October 10, 2010
Another law firm joins the micro-trend of apprenticeship programs for new grads
It's a trend that sounds good but never really gained much traction; law firms creating an "apprenticeship" program for new law grads in order to teach them practice skills before letting them loose on clients. Some have suggested that these new-fangled apprenticeship programs are merely a pretext to hire law grads at a reduced salary. That doesn't seem especially credible to me since, in this job market, law firms hardly need a "pretext" to pay new hires less than they would have paid before the market tanked. Rather, the "apprenticeship" model seems like a very good idea to me that surprisingly hasn't caught on more.
At least one New Jersey law firm agrees. According to the National Law Journal:
Gibbons [law firm] has a partial answer: one that echoes from eras past, when young attorneys cut their teeth at law office clerkships. The Newark, N.J., firm has launched an one-year "apprenticeship" program to allow newly admitted lawyers an opportunity to learn the ropes.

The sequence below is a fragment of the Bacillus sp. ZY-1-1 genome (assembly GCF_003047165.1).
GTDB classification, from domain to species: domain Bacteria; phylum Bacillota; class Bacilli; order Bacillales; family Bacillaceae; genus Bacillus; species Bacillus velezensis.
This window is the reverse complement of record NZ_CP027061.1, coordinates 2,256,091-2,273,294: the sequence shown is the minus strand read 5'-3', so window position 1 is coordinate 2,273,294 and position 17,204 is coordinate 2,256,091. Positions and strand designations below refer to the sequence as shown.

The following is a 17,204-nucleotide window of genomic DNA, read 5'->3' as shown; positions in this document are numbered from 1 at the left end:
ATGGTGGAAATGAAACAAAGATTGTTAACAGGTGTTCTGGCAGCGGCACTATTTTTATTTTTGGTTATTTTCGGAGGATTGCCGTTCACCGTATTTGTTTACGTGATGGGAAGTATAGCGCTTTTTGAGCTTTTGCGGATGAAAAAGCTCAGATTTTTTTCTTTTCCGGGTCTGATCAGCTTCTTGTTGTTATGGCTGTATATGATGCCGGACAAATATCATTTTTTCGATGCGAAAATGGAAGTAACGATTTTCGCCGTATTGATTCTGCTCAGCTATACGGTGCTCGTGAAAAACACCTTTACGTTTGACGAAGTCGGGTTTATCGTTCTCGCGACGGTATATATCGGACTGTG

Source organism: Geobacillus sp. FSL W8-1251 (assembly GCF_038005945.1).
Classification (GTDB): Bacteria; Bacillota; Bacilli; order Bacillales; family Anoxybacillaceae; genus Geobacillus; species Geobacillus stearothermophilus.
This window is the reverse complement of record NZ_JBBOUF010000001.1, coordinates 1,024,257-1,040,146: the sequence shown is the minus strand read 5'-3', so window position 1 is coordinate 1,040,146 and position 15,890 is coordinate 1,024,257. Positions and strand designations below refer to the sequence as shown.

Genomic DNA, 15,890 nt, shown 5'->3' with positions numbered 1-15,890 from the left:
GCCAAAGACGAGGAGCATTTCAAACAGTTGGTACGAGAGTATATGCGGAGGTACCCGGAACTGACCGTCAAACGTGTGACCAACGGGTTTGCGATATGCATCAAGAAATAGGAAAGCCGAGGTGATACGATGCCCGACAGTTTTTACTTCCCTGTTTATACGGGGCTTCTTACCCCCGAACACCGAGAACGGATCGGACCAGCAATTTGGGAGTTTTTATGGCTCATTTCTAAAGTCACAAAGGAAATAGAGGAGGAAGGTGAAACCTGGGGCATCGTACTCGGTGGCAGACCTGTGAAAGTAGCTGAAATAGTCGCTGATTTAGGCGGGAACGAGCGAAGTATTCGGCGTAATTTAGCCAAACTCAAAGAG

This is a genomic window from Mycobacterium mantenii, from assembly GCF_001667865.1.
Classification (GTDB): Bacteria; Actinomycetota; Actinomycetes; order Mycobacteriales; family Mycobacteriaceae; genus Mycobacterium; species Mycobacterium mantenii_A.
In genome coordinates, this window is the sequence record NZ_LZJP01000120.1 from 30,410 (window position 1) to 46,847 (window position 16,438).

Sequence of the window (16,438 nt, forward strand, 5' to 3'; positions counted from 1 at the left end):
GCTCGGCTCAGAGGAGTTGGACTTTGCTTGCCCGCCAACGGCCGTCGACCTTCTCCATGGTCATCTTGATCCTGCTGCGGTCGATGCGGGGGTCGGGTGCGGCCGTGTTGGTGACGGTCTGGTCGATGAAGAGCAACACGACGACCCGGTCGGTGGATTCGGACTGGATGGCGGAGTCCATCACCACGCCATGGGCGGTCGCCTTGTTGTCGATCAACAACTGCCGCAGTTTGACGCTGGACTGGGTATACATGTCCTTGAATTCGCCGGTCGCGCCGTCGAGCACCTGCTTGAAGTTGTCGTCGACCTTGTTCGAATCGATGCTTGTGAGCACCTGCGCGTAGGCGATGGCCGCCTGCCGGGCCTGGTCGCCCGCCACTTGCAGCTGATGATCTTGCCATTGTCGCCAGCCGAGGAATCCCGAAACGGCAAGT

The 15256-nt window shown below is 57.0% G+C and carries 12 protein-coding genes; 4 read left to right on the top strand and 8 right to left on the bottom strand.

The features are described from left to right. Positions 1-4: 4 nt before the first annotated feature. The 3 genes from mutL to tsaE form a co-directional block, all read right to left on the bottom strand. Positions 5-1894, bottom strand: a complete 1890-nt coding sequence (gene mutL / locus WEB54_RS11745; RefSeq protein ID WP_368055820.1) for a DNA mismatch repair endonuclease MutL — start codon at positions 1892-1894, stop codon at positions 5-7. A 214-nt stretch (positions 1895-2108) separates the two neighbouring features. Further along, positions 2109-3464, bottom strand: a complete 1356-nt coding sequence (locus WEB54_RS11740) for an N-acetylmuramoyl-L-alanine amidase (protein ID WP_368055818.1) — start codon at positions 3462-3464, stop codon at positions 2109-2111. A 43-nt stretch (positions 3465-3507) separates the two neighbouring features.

The program "exposes recent law school graduates to the day-to-day responsibilities of law firm junior associates" and trains them for that role, the firm said in announcing its first apprentice, John Cahill, a 2010 Seton Hall University School of Law graduate who began in September in the Intellectual Property Department.
David De Lorenzi, chair of the Intellectual Property Department and mastermind behind the apprenticeship program, says the concept had been discussed at firm advisory board meetings for some time.
In effect, the firm is hiring new grads as a "look-see" visitors whom the firm will evaluate to determine if the apprentices merit "permanent" offers. While grads probably aren't happy about the prospect of working for a firm on a trial basis in order to prove themselves, as a practical matter new grads have never had much job security and certainly not in these times. As the firm explains:
[The apprenticeship program is a]vailable to law school graduates who have taken or passed the bar, [it's] a paid position -- with equivalent compensation to that of an Appellate Division clerk, about $48,000 per year -- that could lead to a full-time offer at the end of the one-year period, De Lorenzi says.
Apprentices will participate in training, do research and "shadow" attorneys in court and during client meetings
October 10, 2010 | Permalink
A student from Canada told me about the law school programs there. Apparently, Canadian law students must spend a year apprenticing for various firms and agencies (but it's not called an apprenticeship; it's called something else that begins with an A) before they begin working. Interesting concept. I always thought it was fairly bizarre that a new grad would earn >$150k her first year out.
Posted by: Maureen Kane | Oct 21, 2010 3:29:02 PM